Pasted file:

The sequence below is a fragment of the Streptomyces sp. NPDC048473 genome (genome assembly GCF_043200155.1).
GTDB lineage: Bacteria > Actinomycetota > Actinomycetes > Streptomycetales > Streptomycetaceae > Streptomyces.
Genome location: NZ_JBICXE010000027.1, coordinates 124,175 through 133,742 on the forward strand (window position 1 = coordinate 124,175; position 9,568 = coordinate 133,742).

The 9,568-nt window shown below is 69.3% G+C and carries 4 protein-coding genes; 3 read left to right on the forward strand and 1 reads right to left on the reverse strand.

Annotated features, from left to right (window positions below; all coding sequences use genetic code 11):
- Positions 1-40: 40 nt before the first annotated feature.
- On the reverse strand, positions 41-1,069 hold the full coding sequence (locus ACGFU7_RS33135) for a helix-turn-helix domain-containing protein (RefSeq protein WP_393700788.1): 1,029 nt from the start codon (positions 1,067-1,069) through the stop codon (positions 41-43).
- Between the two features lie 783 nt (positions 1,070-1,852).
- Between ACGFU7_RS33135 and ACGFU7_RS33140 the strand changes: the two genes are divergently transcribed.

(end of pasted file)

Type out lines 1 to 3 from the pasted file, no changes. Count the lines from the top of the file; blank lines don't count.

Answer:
The sequence below is a fragment of the Streptomyces sp. NPDC048473 genome (genome assembly GCF_043200155.1).
GTDB lineage: Bacteria > Actinomycetota > Actinomycetes > Streptomycetales > Streptomycetaceae > Streptomyces.
Genome location: NZ_JBICXE010000027.1, coordinates 124,175 through 133,742 on the forward strand (window position 1 = coordinate 124,175; position 9,568 = coordinate 133,742).